Layer 2 is a term used for solutions created to help scale an application by processing transactions off of the Mainnet (layer 1) while still maintaining the same security measures and decentralization as the mainnet.

ONE37pm writer Alex White-Gomez has a more in-depth answer to the question in his article What are Layer 2 (L2) Solutions in the Blockchain and Why Are They Important?” I highly recommend taking a look if you are interested in learning additional information.

Layer 1 vs. Layer 2: What are The differences?

A layer one network is a network that acts as infrastructure for other applications, protocols, and networks to build on top of a public decentralized layer one network's primary characteristic is its consensus mechanism. Different consensus mechanisms provide different levels of speed, security, and throughput.

There are just as many similarities as differences between Layer 1s and Layer 2s. Layer 1 systems are typically decentralized networks that use a consensus mechanism such as POS or POW to update their Ledger. Layer twos can be decentralized or centralized, but they often bypass the mainnets consensus mechanism In an effort to increase transaction speeds and reduce transaction costs or gas fees.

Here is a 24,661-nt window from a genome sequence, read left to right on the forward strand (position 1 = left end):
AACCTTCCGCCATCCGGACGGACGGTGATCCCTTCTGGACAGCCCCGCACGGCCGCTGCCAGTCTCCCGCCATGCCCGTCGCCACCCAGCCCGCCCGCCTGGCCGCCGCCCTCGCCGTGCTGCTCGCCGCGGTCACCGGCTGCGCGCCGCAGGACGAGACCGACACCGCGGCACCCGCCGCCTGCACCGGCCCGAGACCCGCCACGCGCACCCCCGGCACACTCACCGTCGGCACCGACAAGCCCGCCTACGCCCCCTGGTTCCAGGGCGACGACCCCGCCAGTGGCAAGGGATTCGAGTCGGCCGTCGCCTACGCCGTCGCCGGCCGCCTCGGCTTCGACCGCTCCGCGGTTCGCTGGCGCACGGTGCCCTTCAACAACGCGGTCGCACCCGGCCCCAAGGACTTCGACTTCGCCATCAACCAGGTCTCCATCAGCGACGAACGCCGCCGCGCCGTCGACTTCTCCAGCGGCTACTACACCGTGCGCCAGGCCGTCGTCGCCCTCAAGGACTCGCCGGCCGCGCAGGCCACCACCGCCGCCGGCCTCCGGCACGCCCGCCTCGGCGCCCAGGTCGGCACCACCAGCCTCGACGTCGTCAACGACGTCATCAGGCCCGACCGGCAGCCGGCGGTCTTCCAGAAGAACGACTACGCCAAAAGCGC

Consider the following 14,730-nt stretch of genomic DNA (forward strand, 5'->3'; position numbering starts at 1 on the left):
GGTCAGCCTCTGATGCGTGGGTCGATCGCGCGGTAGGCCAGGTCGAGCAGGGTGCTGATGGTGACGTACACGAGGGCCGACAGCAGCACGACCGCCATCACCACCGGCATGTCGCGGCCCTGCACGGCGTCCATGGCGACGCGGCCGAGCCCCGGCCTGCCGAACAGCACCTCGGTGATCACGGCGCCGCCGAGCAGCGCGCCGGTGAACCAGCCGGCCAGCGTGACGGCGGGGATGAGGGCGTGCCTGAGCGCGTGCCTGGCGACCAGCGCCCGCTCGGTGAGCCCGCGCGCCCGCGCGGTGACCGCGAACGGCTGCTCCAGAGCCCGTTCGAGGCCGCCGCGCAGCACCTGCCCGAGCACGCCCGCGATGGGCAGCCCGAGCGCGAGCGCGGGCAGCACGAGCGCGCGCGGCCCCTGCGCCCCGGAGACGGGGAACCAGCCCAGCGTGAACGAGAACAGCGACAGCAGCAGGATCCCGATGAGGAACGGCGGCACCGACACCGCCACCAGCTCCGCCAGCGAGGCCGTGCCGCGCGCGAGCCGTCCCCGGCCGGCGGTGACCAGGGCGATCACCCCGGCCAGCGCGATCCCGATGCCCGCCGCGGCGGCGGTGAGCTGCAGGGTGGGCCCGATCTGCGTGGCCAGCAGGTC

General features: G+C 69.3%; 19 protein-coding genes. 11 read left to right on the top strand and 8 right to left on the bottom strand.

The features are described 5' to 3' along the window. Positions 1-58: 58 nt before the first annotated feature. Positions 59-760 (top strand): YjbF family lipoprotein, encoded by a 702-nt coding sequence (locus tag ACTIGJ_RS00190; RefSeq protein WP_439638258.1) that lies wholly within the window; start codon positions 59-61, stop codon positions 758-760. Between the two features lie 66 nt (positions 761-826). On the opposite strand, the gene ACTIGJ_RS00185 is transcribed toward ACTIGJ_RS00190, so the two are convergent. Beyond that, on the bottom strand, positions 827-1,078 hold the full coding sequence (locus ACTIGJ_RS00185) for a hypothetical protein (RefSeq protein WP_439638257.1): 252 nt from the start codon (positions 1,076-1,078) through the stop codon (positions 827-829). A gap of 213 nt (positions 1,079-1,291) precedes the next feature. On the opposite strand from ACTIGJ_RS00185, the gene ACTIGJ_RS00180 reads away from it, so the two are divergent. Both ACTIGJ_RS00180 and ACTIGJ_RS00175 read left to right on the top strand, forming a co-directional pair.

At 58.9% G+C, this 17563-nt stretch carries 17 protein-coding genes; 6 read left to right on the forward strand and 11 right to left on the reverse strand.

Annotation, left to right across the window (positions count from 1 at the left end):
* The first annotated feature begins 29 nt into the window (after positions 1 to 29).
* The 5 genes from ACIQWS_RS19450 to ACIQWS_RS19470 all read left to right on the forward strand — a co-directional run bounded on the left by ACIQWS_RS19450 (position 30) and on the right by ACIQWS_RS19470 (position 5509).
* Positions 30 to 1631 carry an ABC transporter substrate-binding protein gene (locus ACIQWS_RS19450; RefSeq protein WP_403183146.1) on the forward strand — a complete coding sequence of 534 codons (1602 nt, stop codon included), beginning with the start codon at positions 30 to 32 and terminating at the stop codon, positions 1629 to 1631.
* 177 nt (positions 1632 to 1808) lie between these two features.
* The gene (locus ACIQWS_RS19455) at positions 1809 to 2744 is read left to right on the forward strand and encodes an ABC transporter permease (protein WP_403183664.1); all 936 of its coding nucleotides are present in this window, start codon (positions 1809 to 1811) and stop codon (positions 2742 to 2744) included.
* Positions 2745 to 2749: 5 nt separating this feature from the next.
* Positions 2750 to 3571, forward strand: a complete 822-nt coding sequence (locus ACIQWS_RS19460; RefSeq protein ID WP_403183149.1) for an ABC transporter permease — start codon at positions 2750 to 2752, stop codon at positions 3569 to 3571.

One way to look at Layer 1 versus Layer 2 is by thinking of the Internet as a whole. If the Internet or the World Wide Web is Layer 1, where everything takes place, then Layer 2 would be the web browser you use. That is a gross oversimplification; however, it is the easiest way to view it. If you use the open systems interconnection (OSI) for reference, a Layer 1 could be levels one through six, whereas a Layer 2 could be seen as levels three through seven. The OSI is a conceptual model created by the International Organization for Standardization which enables systems to communicate using standard protocols. While not the same as blockchain, it gives you an idea of how similar Layer 1s and Layer 2s are to each other. 

Just as there are several versions or types of layer 1s (Bitcoin, Ethereum, Cardano), there are multiple types of layer 2s (Polygon, Arbiritum). Ultimately, Layer 1 is intended to be the backbone of the user experience. A Layer 2 solution is intended to improve the Layer 1 network by giving a solution to a problem that is believed to exist on Layer 1 for the user. Where Layer 1 is intended to be the backbone of the user experience.

Which is better, Layer 1 or Layer 2?

 It doesn't appear as though either is better than the other. Where a Layer 1 mainnet is often the definition of security because of its consensus mechanisms, a Layer 2 solutions do not always carry that security. Instead, they strive to do so while improving the end-user experience.  Though Layer 2 solutions are intended to enhance the speed or throughput of the network, many updates to layer 1s, such as Ethereum's move to proof of stake, can improve a Layer one directly. It is to each his own when it comes to which Layer 1 or Layer 2 network you choose to experience the best of web3.